5:30AM. Night. A dark walk to my first bus stop. Cool humid air. Crickets. The long and steady exhale of an occasional car rushes by, killing the night with its brightness before dying itself. A spider’s midnight engineering webs across my face and chest and I sputter and slap myself. A man shadows by on the opposite side of the street and heroic fantasies of self defense occupy my mind until I reach my standing place. At the bus stop, the early morning gradually turns to early day and the romance of my adjusted routine sours to reality: busted car blues. The expensive kind. The bus smells of heat and dust. Harsh florescent lights mirror out the morning and all that can be seen outside is the brightest neon of commerce. The coach wobbles forward and stops, forward and stops, forward and stops, as though it is a coach, drawn by frowning beasts of burden. Graffiti is etched into the windows with diamonds. Advertisements of who to call for schizophrenia or depression (Press #4 for veterans). English and Spanish. Elevator pings of stops requested. I see the O’Reilly’s, where I struggled to change a brake light then gave up and drove away angry. There’s the Half Price Books I visit for unfamiliar copies of H.G. Wells’ The Time Machine. I collect them. Don’t know why. I bought a puzzle at Great Hall of Games so I could relax. 1000 pieces. There’s a piece count where relaxation ends and high blood pressure begins.There’s her house, a woman whom I've known for years but only in the night. Austin Books, my favorite comic book store. The Drag. I’ve hiccupped down this road many a twilight, whiskey bubbles popping in my vision, pink elephants haunting my steps. There’s Einstein’s, the arcade I went to after resolving to finish an 11th grade school day, then changing my mind and leaving . . . on a city bus. There’s the Whataburger I visited the morning Craig wouldn’t speak to me because I made him spend the night in a strange house while I called on a lady we’d run into that evening. Breakfast taquitos. There’s TownLake (which is now called LadyBirdLake, which isn’t a lake at all but a river. The Colorado River) where I used to run every day. 5 miles.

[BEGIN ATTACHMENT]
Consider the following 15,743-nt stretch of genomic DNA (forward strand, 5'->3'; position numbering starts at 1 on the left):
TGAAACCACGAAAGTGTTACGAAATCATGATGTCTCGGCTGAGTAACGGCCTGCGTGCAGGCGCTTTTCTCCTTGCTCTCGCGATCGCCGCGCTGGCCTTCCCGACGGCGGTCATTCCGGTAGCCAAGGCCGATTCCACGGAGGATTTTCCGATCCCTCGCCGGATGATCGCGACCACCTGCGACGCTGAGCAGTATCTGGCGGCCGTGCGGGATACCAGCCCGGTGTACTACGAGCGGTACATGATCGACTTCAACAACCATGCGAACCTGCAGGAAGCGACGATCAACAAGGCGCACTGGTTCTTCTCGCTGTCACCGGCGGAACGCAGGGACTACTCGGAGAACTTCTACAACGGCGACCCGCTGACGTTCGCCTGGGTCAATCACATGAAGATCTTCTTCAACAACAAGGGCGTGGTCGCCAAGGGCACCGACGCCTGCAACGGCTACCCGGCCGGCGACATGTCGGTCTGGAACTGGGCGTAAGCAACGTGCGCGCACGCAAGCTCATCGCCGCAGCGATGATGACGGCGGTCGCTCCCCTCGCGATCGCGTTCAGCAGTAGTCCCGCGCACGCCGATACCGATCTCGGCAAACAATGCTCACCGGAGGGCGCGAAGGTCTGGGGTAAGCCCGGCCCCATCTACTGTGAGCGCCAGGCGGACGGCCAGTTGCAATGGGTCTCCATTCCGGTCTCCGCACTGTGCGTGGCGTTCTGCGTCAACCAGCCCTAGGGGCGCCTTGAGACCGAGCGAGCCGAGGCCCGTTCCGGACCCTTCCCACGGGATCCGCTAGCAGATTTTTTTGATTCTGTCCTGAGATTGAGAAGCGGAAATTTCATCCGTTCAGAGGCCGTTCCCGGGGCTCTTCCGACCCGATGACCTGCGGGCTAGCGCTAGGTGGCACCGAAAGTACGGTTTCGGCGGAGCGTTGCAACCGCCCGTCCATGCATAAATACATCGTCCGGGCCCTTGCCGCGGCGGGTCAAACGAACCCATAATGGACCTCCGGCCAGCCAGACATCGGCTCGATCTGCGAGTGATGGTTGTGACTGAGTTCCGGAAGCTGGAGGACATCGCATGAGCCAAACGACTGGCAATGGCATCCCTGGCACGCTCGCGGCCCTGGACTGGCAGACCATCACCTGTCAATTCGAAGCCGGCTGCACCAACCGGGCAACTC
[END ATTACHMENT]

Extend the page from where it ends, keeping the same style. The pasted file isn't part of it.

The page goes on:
4.5 hours of fun. Every day.
The bus is now filled with proletariats, I think as I open a copy of The Communist Manifesto. Brown and black men and women with leathery skin and droopy faces. I try not to think of their commonality because it’s too early for outrage. I read and after 30 minutes, I’m carsick.